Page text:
Now to Mr. McAllister: put succinctly and perhaps more starkly, he rightly claimed that the matter of electing the chairperson is not simply a legal one but is also underpinned by a political reality, founded in the Carter Formula, that the chairperson must enjoy the confidence of the President and the Leader of the Opposition. From 1995 to the present, the PNC has had three occasions on which to submit names for chair of the elections commission, and on each occasion the late President Desmond Hoyte submitted five largely non-partisan Africans and one Indian, and on each occasion the PPP chose the Indian.  According to Mr. McAllister, this suggests that the PPP prefers an Indo-Guyanese as the chairperson of Gecom. But both the lists presented by Mr. Jagdeo thus far have contained all manner of politically questionable people in an attempt to force the hand of the president to choose an Indian. ‘However, for us to proceed with a process where Mr. Jagdeo deliberately orchestrates the exclusion of Afro-Guyanese from serious consideration would mean we are falling for, and perpetuating, Mr. Jagdeo`s scheme of disrespect for the Afro-Guyanese community.’

I have no dispute with the position that Mr. Jagdeo attempted to manipulate the list for I wrote long ago that ‘all the names on the opposition list, except possibly that of Mr. Lawrence Lachmansingh, could be and should be rejected on political grounds. In that sense, in submitting that list, the leader of the opposition, Mr. Bharrat Jagdeo, was trying to decide who should be the chairperson rather than presenting the president with a wider list of neutral persons and thus a real opportunity to choose’ (‘Smart-man’ and disruptive politics:’ SN: 18/01/2017).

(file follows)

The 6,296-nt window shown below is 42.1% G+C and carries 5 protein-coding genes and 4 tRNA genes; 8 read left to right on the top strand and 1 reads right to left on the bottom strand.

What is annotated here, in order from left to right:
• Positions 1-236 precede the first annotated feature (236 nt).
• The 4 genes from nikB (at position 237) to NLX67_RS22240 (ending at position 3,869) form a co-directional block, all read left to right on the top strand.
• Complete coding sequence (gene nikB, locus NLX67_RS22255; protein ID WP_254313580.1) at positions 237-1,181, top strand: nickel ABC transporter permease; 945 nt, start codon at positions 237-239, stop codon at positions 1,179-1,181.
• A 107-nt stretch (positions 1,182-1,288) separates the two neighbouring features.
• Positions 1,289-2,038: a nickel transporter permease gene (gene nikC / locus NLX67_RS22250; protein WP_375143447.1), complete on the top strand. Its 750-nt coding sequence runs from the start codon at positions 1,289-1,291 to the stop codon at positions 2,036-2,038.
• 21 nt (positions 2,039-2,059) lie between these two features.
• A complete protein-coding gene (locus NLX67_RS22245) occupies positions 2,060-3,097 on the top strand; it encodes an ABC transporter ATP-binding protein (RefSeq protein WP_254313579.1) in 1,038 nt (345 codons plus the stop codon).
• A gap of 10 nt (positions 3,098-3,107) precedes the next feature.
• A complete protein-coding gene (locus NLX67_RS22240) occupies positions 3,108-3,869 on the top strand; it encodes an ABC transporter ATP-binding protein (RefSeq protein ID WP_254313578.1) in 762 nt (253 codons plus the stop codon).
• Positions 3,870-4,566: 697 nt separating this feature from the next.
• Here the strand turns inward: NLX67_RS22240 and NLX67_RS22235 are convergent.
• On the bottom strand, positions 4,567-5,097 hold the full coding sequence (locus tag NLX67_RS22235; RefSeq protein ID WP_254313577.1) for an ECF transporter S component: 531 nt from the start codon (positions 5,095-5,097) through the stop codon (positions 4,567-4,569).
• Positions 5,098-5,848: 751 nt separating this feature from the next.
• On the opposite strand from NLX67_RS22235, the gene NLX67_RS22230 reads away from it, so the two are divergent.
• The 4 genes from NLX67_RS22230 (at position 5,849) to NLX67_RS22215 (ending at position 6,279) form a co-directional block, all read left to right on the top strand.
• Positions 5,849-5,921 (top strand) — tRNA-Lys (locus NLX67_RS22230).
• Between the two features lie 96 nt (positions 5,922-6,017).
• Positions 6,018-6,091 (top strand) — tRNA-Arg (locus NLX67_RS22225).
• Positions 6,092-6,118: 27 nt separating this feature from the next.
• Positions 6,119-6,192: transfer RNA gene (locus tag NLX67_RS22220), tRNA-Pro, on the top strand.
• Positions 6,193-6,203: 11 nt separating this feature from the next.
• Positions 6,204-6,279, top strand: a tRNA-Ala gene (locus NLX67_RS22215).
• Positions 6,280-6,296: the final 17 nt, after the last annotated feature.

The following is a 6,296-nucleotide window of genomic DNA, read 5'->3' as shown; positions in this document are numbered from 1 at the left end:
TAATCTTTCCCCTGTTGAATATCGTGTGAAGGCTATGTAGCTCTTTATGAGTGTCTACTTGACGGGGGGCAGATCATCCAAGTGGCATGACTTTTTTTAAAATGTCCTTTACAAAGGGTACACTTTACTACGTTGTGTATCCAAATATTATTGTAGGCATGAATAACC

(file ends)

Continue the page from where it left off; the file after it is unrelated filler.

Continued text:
However, if Mr. McAllister’s data is correct I wonder if Hoyte and Jagan for that matter were not being supremely clever. The former only had one occasion to choose the chairperson of the elections commission based upon the Carter formula, and of the two Africans on the list presented to him, he chose former ambassador Mr. Rudy Collins, who would hardly have reached ambassadorial  level, particularly at a sensitive posting like Venezuela, if he did not have the total confidence of Desmond Hoyte and the PNC. It must also be obvious to Mr. McAllister that Mr. Hoyte also tried to and succeeded in manipulating the process by on each occasion giving the PPP five credible Africans and one Indian, knowing from his own experience that the PPP was more likely to choose the Indian.

The point was to find an Indian whom he believed would be acceptable to the PPP but would have sufficient objectivity. In this context, whatever choice Jagan made, Hoyte would have been satisfied, and that is all one should ultimately expect in any high stakes negotiating process.  I wonder if by so prioritising an Indian, Mr. Hoyte, by ‘deliberately orchestrat[ing] the exclusion of Afro-Guyanese from serious consideration’ was, as Mr. McAlister would have us believe, ‘perpetuating … disrespect for the Afro-Guyanese community!’

The Carter formula contains a ‘silent’ negotiation process, and as in all negotiations, attempts to manipulate the process should be expected and it is for the other side to preempt and/or stymie such efforts.

While race/ethnicity is important, for those presenting the list the Carter Formula put a premium on a propensity towards being objective and unbiased. So, from where I stand, by deciding not to ‘go the whole hog’ but to seek to control the context by giving the PPP a single real choice, Hoyte’s approach was well thought out, and that is perhaps why he held to it on all three occasions.

Next week I will argue that Mr. Bharrat Jagdeo is in a harder place, but that he would have made it much more difficult for the PNC to reject his list had he adopted something of Desmond Hoyte’s approach and given Mr. Granger the choice of one or two acceptable Africans.